Language learning program created by UC Riverside educator started in Moreno Valley and is being adopted by school districts across the U.S.
RIVERSIDE, Calif. (www.ucr.edu) — Marci Carver’s kindergartners know a lot about the word “package.” They know it contains three vowels, but one of them “doesn’t talk,” and the letter “g” sounds like a “j.” When asked about the meaning, they know a package not only comes in the mail, but is also a bundle of items that are grouped together. They have no problem packaging these thoughts into sentences.
Carver, a 27-year veteran of the Moreno Valley Unified School District (MVUSD), has never seen her students learn words and phrases so naturally. She credits their success to Project Moving Forward, a vocabulary development program created by Linda Navarrette, who directs the initiative from the University of California, Riverside’s Graduate School of Education.
Backed by a $1.9 million grant from the U.S. Department of Education, Project Moving Forward was launched in MVUSD and six other California districts in 2012 to help English language learners and other students with limited English proficiency. In Moreno Valley, the program has grown from two schools to 17, with all kindergartners now participating and four of the schools offering it through fifth grade. Nationwide, the program is now used in more than 100 schools in seven states.
According to data from MVUSD, more than 90 percent of English language learners in the program met or exceeded their annual progress goals last year, far greater than the state’s target of 62 percent. Data from 2013 showed Project Moving Forward helped close the gap in API scores between children from low income families and their peers from 12.2 percentage points to 1.9 points.
The results have been well received by Judy White, superintendent of schools in Moreno Valley.
“The research on vocabulary development in young children is very clear about the need for learning through repeated
exposure to words. In Project Moving Forward, none of this is left to chance. Every child feels like they have something to
offer and every child leaves better than when they came in,” White said.
Project Moving Forward is based on 12 years of school-based research by Navarrette, a former teacher, psychologist, and administrator with a passion for closing the education gap between English-learners and non English-learners, and advantaged and disadvantaged students.
Navarrette’s approach involves a systematic vocabulary development technique called the RULE of Three or RAP, which stands for the REHEARSE, ANALYZE and PRODUCE. It is fast-paced, interactive and puts the onus for learning on the child.
While there are variations in exactly how the material is delivered, the approximately 30-minute daily program starts when a teacher puts a word on a screen or board. The class sounds out the word together before analyzing it using a poster chart that is central to the lesson. The chart helps students identify structural components in a word, including vowels, silent letters and sounds like “ch” and “ing.” For children using the RAP approach, each word becomes a puzzle that can be solved, with teachers encouraging students as they challenge themselves to dissect new words. Using a second image-based slide, students then identify the context of each word, considering if it has more than one meaning and discussing whether it’s a verb, (can you do it?) or a noun (a person, a place or a thing). Guided by a third slide, children work in pairs to practice using the word in sentences. The group time, which includes five to eight words per session, is supported by a workbook for reading and writing practice.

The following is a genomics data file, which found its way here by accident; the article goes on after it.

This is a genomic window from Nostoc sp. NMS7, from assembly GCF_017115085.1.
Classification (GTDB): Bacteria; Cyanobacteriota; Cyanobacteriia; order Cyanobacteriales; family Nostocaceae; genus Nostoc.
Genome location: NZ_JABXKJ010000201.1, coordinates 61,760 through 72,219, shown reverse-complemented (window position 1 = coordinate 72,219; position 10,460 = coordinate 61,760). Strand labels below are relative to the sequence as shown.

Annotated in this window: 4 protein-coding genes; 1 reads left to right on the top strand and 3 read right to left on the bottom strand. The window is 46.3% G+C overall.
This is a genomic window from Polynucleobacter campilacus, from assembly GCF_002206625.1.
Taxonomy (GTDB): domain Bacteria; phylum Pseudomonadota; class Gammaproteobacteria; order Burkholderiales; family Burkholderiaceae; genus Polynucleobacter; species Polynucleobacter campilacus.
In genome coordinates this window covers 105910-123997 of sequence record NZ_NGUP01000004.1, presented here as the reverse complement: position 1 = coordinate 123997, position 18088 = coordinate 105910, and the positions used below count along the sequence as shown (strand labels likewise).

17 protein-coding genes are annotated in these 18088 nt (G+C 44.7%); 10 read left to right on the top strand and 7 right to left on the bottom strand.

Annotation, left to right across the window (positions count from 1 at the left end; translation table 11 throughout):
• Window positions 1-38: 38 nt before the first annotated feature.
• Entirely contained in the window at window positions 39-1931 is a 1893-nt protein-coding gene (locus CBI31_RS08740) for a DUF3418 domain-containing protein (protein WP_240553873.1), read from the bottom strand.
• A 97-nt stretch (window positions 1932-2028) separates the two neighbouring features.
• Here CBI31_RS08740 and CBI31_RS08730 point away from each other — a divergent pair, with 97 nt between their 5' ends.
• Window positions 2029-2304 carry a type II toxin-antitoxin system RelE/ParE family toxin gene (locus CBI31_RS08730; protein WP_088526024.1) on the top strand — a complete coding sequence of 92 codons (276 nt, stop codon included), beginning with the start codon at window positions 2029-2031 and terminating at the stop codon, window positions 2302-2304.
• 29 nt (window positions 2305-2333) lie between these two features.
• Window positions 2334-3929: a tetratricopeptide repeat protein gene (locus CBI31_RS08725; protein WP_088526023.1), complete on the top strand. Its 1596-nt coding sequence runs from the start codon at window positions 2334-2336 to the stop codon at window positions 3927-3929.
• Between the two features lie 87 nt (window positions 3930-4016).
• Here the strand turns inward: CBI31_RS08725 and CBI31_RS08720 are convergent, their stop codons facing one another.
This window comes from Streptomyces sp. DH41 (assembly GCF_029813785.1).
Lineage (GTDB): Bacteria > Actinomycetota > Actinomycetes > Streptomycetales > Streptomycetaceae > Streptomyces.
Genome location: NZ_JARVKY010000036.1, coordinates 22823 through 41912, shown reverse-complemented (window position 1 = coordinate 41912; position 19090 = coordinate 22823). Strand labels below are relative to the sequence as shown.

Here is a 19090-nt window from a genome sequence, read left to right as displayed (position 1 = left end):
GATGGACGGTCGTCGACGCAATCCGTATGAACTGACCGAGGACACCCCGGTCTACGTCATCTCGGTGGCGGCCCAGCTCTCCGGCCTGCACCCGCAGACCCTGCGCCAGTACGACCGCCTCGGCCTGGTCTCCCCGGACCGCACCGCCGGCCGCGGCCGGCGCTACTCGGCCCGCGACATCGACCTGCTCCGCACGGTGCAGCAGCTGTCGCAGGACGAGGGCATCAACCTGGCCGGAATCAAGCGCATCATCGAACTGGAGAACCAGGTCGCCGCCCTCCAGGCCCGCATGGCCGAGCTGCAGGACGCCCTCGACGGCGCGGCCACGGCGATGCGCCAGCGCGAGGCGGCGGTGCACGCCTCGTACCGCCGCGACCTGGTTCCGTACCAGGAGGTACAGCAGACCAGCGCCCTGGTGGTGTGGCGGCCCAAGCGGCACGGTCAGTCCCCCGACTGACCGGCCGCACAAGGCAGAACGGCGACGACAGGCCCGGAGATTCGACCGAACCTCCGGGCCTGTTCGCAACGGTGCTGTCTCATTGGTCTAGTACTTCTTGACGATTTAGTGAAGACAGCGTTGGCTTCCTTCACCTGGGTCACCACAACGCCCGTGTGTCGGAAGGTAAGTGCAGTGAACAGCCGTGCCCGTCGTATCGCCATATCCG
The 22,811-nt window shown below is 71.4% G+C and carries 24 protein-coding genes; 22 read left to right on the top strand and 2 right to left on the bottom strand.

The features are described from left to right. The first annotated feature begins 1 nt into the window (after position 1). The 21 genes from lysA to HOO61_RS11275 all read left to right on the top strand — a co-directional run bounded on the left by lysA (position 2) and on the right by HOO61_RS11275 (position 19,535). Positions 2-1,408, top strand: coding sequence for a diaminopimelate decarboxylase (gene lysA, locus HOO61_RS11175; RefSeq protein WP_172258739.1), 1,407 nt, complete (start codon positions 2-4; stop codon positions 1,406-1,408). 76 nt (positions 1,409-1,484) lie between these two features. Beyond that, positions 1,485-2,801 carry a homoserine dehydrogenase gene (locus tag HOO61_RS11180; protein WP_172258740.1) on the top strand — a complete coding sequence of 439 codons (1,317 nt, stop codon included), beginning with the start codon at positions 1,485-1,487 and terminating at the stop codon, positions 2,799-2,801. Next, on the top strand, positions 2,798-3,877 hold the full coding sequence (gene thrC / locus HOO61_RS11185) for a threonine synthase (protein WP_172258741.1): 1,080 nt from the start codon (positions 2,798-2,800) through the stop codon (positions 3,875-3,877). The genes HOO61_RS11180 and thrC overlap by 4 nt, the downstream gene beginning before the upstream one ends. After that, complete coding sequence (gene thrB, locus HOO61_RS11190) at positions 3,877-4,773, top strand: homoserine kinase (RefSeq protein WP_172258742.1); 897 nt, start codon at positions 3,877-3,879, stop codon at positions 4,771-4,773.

Candace Jarman, a special education teacher at Moreno Valley’s Ramona Elementary School, said she “gets goosebumps” thinking about what Project Moving Forward has done for her students, half of whom she expects to join mainstream classes in record time.
“I’ve been teaching for 25 years and this is the program I’ve been looking for. The kids I teach are not only English language learners but are also in special education classes, so to see them being able to express themselves in complete sentences is phenomenal,” she said.
Carver, a kindergarten teacher at Box Springs Elementary School and an early adopter of Project Moving Forward, now helps train other teachers to use the program.
“As a teacher, I like that the students get several chances to grasp a concept and I can see their strengths and weaknesses, so I know where I need to do more work. I have kindergarten kids who are now learning on a first- or second-grade level and the process is happening very naturally,” she said.
Teachers say the program not only supports the development of vocabulary, but also critical thinking skills students will need to meet Common Core academic standards as they advance through the school system. By introducing them to concepts that are more likely to be experienced firsthand by middle- and upper-class children, the program can also help level the playing field for disadvantaged kids.